Smoking and Drug Use

I have been massaging and digesting data from the annual SAMSHA study on drug alcohol and tobacco use among the American population and have some interesting slides to show you. I hope you find them as enlightening as I did.

Past month Tobacco use by Education: 

 As observed from 2002 onward, cigarette smoking in the past month was less prevalent among adults who were college graduates compared with those with less education. Among adults aged 18 or older, current cigarette use in 2008 was reported by 34.4 percent of those who had not completed high school, 30.6 percent of high school graduates who did not attend college, 26.6 percent of persons with some college, and 14.0 percent of college graduates.

Among young adults 18 to 22 years old, full-time college students were less likely to be current cigarette smokers than their peers who were not enrolled full time in college. Cigarette use in the past month in 2008 was reported by 27.2 percent of full-time college students, less than the rate of 40.6 percent for those not enrolled full time.

  • Among males aged 18 to 22 in 2008, full-time college students and those not enrolled full time in college did not differ significantly in their rates of past month cigar smoking (18.0 and 18.5 percent, respectively). However, cigar use by males in this age range who were not enrolled full time in college declined from 2007 (21.7 percent) to 2008 (18.5 percent).
  • In 2008, current cigarette smoking was more common among unemployed adults aged 18 or older than among adults who were working full time or part time (43.0 vs. 27.2 and 23.8 percent, respectively). Cigar smoking followed a similar pattern, with 9.8 percent of unemployed adults reporting past month use compared with 6.4 percent of full-time workers and 5.5 percent of part-time workers.

    Tobacco Use by Age:

     Current use of smokeless tobacco in 2008 was higher among adults aged 18 or older who were employed full time (4.8 percent) and those who were unemployed (4.9 percent) than among adults who were employed part time (1.8 percent) and those in the “other” employment category, which includes persons not in the labor force (2.0 percent).

    Use of illicit drugs and alcohol was more common among current cigarette smokers than among nonsmokers in 2008, as in prior years since 2002. Among persons aged 12 or older, 20.4 percent of past month cigarette smokers reported current use of an illicit drug compared with 4.2 percent of persons who were not current cigarette smokers. Past month alcohol use was reported by 67.4 percent of current cigarette smokers compared with 46.7 percent of those who did not use cigarettes in the past month. The association also was found with binge drinking (44.6 percent of current cigarette smokers vs. 16.5 percent of current nonsmokers) and heavy drinking (16.8 vs. 3.8 percent, respectively).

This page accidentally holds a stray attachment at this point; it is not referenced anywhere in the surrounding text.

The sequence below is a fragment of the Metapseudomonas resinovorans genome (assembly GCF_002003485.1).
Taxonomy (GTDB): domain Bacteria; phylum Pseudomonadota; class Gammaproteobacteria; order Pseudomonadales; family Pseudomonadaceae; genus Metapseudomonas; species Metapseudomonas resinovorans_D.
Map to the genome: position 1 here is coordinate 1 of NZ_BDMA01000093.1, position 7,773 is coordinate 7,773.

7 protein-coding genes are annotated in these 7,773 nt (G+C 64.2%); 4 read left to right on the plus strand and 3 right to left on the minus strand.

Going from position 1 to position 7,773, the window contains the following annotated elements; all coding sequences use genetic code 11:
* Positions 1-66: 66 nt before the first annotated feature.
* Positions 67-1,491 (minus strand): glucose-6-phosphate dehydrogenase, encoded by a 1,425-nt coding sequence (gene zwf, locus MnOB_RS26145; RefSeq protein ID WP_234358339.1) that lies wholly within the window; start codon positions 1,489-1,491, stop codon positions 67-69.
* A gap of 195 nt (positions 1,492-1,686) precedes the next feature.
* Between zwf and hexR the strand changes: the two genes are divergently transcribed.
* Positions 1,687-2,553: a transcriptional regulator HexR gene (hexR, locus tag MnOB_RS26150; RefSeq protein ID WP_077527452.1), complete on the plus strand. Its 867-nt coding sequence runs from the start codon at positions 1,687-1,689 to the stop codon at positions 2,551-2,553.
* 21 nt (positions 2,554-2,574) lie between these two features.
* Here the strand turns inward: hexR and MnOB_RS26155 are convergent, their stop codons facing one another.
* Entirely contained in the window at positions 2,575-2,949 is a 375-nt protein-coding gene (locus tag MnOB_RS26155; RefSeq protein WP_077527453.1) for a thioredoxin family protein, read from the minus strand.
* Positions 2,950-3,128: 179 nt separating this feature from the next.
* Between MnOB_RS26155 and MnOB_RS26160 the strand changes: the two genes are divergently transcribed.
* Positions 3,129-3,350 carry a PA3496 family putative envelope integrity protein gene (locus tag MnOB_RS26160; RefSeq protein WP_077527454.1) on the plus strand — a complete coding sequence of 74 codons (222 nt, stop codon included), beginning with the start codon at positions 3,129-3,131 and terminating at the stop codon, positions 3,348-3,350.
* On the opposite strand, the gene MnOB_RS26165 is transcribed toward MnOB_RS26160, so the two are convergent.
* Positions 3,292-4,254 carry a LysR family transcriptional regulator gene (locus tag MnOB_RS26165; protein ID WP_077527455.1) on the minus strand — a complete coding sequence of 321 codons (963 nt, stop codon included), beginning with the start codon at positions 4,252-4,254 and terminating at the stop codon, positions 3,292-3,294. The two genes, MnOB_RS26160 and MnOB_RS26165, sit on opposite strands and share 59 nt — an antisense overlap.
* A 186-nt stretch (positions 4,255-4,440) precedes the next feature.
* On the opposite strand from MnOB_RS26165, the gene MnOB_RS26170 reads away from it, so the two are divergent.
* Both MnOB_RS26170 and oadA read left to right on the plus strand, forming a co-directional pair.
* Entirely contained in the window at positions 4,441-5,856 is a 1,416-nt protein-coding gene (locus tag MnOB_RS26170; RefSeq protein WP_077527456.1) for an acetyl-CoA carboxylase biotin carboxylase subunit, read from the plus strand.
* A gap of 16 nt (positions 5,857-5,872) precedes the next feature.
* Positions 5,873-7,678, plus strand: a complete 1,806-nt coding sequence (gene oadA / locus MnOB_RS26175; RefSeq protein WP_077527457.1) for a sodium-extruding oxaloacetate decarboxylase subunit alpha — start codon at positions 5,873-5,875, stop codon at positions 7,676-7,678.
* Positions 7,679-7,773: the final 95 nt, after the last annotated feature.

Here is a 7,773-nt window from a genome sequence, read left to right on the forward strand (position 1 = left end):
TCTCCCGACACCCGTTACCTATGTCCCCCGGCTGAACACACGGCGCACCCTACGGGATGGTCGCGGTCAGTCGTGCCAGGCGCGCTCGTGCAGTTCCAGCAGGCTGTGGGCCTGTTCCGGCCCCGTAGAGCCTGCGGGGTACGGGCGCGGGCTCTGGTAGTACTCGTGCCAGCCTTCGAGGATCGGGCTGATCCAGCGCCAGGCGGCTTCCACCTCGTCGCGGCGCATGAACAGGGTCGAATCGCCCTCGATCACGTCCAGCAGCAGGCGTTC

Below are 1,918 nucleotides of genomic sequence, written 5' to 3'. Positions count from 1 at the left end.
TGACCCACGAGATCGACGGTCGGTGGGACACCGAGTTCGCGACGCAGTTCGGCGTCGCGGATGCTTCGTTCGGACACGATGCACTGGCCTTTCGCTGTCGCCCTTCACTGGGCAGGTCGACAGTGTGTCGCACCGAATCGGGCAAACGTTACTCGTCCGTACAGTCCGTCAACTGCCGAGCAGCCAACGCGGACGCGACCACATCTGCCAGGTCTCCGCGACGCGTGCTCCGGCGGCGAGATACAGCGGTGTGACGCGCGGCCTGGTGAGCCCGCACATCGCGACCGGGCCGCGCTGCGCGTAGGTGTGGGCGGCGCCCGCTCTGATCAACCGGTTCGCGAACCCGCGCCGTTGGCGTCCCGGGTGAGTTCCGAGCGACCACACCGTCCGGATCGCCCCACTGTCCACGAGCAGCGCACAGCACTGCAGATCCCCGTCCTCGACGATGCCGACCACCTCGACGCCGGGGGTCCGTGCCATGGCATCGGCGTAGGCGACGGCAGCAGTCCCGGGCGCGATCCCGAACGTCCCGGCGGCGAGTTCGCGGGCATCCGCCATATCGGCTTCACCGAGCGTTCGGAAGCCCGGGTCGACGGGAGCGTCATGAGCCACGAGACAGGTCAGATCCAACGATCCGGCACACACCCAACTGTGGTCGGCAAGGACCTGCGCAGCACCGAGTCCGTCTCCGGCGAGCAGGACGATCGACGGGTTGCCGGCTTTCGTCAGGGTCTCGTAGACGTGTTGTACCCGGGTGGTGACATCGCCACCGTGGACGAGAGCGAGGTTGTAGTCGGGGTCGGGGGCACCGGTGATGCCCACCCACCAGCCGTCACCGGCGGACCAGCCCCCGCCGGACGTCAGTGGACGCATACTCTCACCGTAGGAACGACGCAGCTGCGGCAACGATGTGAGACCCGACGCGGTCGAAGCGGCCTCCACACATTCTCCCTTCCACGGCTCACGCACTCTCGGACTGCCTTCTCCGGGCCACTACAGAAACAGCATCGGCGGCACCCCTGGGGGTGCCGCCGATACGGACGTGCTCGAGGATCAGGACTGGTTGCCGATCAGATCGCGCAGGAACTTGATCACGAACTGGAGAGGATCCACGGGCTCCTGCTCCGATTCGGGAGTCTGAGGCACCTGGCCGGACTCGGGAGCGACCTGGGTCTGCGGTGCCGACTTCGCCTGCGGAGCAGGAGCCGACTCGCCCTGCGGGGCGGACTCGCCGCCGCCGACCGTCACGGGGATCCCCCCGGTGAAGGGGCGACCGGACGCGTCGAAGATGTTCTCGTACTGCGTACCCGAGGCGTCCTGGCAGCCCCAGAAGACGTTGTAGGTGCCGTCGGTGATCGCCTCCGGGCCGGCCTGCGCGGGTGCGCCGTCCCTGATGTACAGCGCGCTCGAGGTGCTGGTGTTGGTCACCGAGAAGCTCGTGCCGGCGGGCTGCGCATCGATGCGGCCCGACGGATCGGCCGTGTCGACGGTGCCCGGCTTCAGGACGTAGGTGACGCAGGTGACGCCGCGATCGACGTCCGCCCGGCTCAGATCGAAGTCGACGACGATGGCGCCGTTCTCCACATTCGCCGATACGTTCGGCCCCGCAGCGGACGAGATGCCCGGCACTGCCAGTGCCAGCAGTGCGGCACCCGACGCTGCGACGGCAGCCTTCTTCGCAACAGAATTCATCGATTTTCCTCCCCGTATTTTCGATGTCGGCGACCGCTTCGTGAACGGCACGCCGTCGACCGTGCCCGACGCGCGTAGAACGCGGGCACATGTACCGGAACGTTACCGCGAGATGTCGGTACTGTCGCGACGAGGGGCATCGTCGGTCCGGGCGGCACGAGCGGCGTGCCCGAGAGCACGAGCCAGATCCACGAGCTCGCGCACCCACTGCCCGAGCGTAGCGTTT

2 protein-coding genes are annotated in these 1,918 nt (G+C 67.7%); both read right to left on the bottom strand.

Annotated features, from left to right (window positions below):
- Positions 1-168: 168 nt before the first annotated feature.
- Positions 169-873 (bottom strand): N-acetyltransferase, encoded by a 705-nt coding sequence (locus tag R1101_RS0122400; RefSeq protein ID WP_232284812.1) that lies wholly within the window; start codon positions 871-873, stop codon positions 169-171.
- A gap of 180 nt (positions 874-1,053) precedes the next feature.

Drug Use by Employment Status:

    It is interesting stuff if you take the time to think about it.

    Every Picture a Story

    I found some additional charts produced by the Federal government concerning drug and alcohol use by the American citizenry I thought were facinating. I think you might find them useful as well, so they are included in this post. They come from the latest annual survey by SAMHSA detailing drug,alcohol,and tobbaco use by the American public. They detail both how our neighbors are doing, and how our kids are doing, and show a relative stability to the trends over the last few years. I’ll let the charts speak for themselves.

    This first chart shows which drugs were first used by initiates the past year.

    As you can see, Marijuana still leads the pack, followed by pain relievers then inhalants.

    This next chart shows drug usage by age over ths past month,

    As you can see the 16 to 29 group continues to lead the pack, accounting for over 55% of last months drug usage.

    Continuing that theme this chart shows DUI by age for the last month.

    Once again, the 16 to 29 age group leads the group showing over 65% of the total.

    And finally, this last chart shows which substances generated the most requests for treatment in the last month.